What is the image of the ideal person, the sage (sheng ren), or the perfected person (zhen ren) in the DDJ? Well, sages wu-wei, (chs. 2, 63). They act effortlessly and spontaneously as one with dao and in so doing, they “virtue” (de) without deliberation or volitional challenge. In this respect, they are like newborn infants, who move naturally, without planning and reliance on the structures given to them by culture and society (ch. 15). The DDJ tells us that sages empty themselves, becoming void of the discriminations used in conventional language and culture. Sages concentrate their internal energies (qi). They clean their vision (ch. 10). They manifest naturalness and plainness, becoming like uncarved wood (pu) (ch. 19). They live naturally and free from desires rooted in the discriminations that human society makes (ch. 37) They settle themselves and know how to be content (ch. 46). The DDJ makes use of some very famous analogies to drive home its point. Sages know the value of emptiness as illustrated by how emptiness is used in a bowl, door, window, valley or canyon (ch. 11). They preserve the female (yin), meaning that they know how to be receptive to dao and its power (de) and are not unbalanced favoring assertion and action (yang) (ch. 28). They shoulder yin and embrace yang, blend internal energies (qi) and thereby attain harmony (he) (ch. 42). Those following the dao do not strive, tamper, or seek to control their own lives (ch. 64). They do not endeavor to help life along (ch. 55), or use their heart-mind (xin) to “solve” or “figure out” life’s apparent knots and entanglements (ch. 55). Indeed, the DDJ cautions that those who would try to do something with the world will fail, they will actually ruin both themselves and the world (ch. 29). Sages do not engage in disputes and arguing, or try to prove their point (chs. 22, 81). They are pliable and supple, not rigid and resistive (chs. 76, 78). They are like water (ch. 8), finding their own place, overcoming the hard and strong by suppleness (ch. 36). Sages act with no expectation of reward (chs. 2, 51). They put themselves last and yet come first (ch. 7). They never make a display of themselves, (chs. 72, 22). They do not brag or boast, (chs. 22, 24) and they do not linger after their work is done (ch. 77). They leave no trace (ch. 27). Because they embody dao in practice, they have longevity (ch. 16). They create peace (ch. 32). Creatures do not harm them (chs. 50, 55). Soldiers do not kill them (ch. 50). Heaven (tian) protects the sage and the sage’s spirit becomes invincible (ch. 67).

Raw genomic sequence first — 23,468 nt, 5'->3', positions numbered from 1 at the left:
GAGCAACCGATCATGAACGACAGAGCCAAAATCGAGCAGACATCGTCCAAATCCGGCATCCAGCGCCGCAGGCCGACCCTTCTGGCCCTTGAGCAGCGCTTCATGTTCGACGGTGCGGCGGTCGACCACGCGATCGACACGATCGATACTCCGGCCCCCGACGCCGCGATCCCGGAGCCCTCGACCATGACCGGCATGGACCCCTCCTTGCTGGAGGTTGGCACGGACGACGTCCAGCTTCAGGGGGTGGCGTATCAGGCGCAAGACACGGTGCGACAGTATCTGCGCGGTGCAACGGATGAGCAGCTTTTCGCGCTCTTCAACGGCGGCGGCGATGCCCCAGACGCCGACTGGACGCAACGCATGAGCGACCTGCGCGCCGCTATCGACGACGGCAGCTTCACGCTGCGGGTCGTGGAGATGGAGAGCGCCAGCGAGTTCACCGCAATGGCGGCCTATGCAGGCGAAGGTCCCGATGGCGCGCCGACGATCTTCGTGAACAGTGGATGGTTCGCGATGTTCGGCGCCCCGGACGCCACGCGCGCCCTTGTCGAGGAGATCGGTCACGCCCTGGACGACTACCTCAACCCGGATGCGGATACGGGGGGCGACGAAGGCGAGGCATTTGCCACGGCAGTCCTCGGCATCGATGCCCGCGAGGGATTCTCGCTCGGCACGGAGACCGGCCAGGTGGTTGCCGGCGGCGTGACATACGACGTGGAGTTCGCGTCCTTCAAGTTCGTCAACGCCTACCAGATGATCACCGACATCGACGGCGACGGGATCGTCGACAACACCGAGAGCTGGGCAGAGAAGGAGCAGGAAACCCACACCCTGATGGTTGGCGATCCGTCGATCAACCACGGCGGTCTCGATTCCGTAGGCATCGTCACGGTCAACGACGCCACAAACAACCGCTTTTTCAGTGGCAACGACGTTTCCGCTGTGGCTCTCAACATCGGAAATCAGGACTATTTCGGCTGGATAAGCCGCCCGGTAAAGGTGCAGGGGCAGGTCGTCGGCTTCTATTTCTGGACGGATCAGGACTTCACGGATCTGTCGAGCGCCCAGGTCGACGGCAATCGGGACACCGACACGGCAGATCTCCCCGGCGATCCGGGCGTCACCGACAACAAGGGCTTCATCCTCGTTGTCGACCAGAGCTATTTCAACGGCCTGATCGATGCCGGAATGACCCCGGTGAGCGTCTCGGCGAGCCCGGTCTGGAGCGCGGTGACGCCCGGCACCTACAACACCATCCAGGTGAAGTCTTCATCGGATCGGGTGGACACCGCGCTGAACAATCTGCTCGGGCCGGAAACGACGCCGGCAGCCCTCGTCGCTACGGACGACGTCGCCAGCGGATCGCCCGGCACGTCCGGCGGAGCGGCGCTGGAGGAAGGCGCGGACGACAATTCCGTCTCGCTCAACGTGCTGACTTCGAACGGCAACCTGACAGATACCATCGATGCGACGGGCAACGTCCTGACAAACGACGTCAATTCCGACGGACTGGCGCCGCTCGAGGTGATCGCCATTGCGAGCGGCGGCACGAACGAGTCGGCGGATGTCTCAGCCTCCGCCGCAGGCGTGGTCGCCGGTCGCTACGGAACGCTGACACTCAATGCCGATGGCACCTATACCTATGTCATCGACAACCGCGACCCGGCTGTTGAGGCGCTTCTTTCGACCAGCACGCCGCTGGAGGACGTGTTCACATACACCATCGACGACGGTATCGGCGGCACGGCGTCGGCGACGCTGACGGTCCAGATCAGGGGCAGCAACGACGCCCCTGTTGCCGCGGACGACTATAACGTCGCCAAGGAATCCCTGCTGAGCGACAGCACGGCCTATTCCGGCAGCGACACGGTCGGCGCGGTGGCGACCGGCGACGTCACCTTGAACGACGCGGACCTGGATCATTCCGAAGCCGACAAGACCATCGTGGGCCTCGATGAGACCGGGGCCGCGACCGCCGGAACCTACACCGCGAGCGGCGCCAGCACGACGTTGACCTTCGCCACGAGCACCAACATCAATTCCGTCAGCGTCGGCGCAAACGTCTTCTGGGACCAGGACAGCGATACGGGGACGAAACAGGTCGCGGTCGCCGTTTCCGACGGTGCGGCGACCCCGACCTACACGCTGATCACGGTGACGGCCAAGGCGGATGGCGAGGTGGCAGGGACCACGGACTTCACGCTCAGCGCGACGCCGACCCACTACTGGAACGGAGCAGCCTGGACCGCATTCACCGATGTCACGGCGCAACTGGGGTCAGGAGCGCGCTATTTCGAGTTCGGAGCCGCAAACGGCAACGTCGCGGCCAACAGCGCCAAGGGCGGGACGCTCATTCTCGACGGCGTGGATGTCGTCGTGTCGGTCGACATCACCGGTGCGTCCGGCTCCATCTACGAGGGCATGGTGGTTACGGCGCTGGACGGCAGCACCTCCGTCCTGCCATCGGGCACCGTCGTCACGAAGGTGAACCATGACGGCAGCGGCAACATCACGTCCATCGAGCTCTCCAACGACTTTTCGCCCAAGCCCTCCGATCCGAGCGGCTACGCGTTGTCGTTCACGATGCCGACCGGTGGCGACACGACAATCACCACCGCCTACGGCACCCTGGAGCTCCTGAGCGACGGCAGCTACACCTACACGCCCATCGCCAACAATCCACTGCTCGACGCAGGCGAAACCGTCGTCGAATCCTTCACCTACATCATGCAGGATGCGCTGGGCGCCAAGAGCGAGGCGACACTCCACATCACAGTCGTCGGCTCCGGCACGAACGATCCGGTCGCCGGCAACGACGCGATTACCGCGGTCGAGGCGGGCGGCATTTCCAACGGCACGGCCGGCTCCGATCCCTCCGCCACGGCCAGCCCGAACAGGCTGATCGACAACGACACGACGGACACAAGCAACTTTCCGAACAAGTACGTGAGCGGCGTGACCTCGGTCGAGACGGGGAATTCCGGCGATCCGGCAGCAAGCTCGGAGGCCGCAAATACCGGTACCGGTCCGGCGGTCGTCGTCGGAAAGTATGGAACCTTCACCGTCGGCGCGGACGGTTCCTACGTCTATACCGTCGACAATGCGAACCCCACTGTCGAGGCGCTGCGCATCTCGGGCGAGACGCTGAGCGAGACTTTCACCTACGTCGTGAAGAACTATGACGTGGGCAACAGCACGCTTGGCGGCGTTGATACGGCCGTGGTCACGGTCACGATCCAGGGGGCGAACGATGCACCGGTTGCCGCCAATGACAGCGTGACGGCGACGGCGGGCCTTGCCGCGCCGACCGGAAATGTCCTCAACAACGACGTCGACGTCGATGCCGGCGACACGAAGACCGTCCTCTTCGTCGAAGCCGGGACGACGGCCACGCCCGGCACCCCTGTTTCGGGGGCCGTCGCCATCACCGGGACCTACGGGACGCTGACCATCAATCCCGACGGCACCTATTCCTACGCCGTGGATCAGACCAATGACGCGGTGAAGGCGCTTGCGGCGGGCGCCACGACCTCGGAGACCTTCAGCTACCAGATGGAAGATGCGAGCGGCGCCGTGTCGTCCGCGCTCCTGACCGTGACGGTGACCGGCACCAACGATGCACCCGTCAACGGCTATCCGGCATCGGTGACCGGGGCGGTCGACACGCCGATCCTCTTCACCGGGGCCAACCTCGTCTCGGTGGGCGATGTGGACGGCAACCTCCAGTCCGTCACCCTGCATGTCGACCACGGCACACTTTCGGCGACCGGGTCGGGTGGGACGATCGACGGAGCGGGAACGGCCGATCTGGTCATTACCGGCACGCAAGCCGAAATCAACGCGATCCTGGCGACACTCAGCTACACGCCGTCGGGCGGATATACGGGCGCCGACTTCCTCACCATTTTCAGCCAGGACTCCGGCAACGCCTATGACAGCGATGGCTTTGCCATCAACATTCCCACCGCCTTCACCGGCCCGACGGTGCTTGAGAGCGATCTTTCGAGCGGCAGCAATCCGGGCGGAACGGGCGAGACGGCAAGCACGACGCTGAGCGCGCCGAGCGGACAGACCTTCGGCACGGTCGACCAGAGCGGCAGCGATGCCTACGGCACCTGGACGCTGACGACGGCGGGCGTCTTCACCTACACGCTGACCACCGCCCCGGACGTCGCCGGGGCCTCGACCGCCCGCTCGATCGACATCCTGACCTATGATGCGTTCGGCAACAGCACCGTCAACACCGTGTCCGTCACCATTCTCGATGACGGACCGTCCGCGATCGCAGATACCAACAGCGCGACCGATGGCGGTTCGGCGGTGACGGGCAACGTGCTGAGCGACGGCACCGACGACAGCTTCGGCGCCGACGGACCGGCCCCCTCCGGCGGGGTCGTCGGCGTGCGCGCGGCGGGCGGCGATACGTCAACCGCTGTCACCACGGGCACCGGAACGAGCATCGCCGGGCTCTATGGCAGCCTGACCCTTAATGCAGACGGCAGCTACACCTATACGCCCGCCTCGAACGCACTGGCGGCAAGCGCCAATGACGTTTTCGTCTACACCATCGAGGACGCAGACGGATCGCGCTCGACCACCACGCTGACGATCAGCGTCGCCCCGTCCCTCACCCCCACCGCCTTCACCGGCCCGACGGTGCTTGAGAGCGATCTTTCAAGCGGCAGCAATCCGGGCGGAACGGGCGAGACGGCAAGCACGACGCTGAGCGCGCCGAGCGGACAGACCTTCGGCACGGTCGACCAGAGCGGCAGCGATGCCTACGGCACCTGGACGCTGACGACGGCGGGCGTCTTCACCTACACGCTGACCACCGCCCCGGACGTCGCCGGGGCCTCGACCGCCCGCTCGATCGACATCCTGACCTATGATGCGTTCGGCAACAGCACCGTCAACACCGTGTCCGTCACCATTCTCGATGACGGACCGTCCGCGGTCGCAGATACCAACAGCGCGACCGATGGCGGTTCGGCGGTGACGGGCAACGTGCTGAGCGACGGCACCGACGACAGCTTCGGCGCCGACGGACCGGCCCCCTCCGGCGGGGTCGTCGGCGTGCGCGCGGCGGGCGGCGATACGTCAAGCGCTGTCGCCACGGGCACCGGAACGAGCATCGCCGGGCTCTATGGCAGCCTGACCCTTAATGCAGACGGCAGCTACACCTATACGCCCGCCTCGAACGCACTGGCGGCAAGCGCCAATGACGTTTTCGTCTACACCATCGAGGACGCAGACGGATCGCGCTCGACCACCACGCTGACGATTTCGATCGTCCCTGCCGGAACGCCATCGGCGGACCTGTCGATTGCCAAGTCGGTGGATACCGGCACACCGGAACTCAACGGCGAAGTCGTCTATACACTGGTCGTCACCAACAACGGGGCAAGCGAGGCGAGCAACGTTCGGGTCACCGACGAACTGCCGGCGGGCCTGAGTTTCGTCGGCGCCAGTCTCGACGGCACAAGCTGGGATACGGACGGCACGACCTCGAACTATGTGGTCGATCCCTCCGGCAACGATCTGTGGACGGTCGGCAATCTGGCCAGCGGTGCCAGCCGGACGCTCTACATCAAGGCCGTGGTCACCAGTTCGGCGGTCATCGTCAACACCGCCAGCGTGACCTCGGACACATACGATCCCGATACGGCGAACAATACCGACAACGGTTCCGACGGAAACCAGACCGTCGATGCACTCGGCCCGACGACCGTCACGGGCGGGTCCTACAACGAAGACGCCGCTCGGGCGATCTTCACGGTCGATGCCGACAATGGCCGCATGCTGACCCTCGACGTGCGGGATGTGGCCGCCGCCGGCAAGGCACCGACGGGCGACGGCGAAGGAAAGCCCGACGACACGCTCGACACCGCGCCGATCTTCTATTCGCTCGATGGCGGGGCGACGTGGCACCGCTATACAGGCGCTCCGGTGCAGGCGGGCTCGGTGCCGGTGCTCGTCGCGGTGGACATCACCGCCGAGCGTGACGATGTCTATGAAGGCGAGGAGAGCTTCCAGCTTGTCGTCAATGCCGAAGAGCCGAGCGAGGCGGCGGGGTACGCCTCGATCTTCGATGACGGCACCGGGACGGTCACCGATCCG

Among the most controversial of the teachings in the DDJ are those directly associated with rulers. Recent scholarship is moving toward a consensus that the persons who developed and collected the teachings of the DDJ played some role in advising civil administration, but they may also have been practitioners of ritual arts and what we would call religious rites. Be that as it may, many of the aphorisms directed toward rulers in the DDJ seem puzzling at first sight. According to the DDJ, the proper ruler keeps the people without knowledge, (ch. 65), fills their bellies, opens their hearts and empties them of desires (ch. 3). A sagely ruler reduces the size of the state and keeps the population small. Even though the ruler possesses weapons, they are not used (ch. 80). The ruler does not seek prominence. The ruler is a shadowy presence, never standing out (chs. 17, 66). When the ruler’s work is done, the people say they are content (ch. 17). This picture of rulership in the DDJ is all the more interesting when we remember that the philosopher and legalist political theorist named Han Feizi used the DDJ as a guide for the unification of China. Han Feizi was the foremost counselor of the first emperor of China, Qin Shihuangdi (r. 221-206 B.C.E.). However, it is a pity that the emperor used the DDJ’s admonitions to “fill the bellies and empty the minds” of the people to justify his program of destroying all books not related to medicine, astronomy or agriculture. When the DDJ says that rulers keep the people without knowledge, it probably means that they do not encourage human knowledge as the highest form of knowing but rather they encourage the people to “obtain oneness with the dao.”
6. The Zhuangzi